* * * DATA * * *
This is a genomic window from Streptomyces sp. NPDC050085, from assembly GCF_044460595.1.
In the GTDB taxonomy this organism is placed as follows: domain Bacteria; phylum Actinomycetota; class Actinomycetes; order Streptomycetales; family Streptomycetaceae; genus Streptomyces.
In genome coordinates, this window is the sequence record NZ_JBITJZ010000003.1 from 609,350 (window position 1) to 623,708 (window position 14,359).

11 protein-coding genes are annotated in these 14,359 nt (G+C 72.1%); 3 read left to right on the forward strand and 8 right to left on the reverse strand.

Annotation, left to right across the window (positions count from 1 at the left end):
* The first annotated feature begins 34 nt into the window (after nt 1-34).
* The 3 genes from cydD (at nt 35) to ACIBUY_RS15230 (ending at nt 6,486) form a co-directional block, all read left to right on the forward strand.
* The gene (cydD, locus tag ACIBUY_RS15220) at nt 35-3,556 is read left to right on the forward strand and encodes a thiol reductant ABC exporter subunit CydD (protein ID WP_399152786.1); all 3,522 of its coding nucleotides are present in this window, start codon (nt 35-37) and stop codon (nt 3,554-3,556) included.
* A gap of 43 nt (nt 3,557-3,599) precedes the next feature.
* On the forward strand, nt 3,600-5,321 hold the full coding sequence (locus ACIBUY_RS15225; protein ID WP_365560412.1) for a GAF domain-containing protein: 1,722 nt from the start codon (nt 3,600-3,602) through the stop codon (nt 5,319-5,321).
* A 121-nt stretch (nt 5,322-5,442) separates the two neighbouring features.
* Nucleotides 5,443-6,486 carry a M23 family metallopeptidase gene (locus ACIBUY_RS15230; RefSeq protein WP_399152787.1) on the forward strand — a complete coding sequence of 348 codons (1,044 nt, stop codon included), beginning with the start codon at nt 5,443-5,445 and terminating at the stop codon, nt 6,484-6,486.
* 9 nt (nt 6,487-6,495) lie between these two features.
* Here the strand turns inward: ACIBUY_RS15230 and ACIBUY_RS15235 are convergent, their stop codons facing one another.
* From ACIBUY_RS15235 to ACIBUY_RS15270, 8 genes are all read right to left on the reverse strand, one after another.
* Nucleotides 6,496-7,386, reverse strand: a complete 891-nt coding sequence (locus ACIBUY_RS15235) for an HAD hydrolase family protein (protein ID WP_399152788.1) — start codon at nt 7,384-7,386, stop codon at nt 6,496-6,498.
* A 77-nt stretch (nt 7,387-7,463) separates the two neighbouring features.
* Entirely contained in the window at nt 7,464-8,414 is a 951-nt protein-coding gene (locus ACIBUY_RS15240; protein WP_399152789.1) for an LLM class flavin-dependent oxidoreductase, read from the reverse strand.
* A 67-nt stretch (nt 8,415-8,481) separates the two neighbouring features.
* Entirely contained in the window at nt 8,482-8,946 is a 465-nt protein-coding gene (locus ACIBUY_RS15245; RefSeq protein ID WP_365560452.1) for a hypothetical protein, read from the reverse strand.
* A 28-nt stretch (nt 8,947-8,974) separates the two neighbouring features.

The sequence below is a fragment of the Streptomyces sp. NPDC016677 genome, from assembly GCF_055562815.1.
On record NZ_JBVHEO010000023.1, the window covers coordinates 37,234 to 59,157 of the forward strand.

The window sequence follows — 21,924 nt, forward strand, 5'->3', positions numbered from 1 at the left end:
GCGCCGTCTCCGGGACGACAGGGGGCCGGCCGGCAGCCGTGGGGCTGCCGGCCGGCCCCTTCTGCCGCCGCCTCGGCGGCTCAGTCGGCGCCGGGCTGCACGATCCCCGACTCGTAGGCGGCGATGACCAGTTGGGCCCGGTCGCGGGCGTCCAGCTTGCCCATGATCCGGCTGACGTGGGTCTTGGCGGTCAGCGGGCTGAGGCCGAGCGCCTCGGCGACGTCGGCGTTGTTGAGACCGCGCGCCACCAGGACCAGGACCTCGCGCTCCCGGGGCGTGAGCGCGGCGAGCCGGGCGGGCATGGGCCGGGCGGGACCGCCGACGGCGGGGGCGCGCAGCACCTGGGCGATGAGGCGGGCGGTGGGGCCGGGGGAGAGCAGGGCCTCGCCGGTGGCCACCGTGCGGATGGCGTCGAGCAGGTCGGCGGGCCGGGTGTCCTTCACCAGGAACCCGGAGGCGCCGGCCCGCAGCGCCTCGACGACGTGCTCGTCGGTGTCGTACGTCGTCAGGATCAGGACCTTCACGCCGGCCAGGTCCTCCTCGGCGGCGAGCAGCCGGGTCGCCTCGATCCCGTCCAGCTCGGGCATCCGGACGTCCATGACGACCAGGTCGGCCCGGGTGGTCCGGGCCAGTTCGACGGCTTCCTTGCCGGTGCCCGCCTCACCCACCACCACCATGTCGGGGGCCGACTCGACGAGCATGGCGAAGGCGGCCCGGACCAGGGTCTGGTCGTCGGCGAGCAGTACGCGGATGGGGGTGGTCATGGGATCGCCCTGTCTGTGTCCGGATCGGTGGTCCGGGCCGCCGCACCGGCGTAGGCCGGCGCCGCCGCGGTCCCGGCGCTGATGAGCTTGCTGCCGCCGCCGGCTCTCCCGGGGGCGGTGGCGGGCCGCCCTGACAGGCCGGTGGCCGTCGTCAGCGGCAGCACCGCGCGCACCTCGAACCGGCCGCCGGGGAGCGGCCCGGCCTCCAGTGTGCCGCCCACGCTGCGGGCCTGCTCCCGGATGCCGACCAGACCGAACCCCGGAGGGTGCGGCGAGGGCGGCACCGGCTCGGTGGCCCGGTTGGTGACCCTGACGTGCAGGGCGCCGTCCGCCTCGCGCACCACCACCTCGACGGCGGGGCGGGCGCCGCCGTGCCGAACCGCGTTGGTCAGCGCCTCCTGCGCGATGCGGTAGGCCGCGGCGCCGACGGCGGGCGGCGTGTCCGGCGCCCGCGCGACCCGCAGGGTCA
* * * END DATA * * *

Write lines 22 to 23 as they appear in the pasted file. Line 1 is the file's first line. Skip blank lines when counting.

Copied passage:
The sequence below is a fragment of the Streptomyces sp. NPDC016677 genome, from assembly GCF_055562815.1.
On record NZ_JBVHEO010000023.1, the window covers coordinates 37,234 to 59,157 of the forward strand.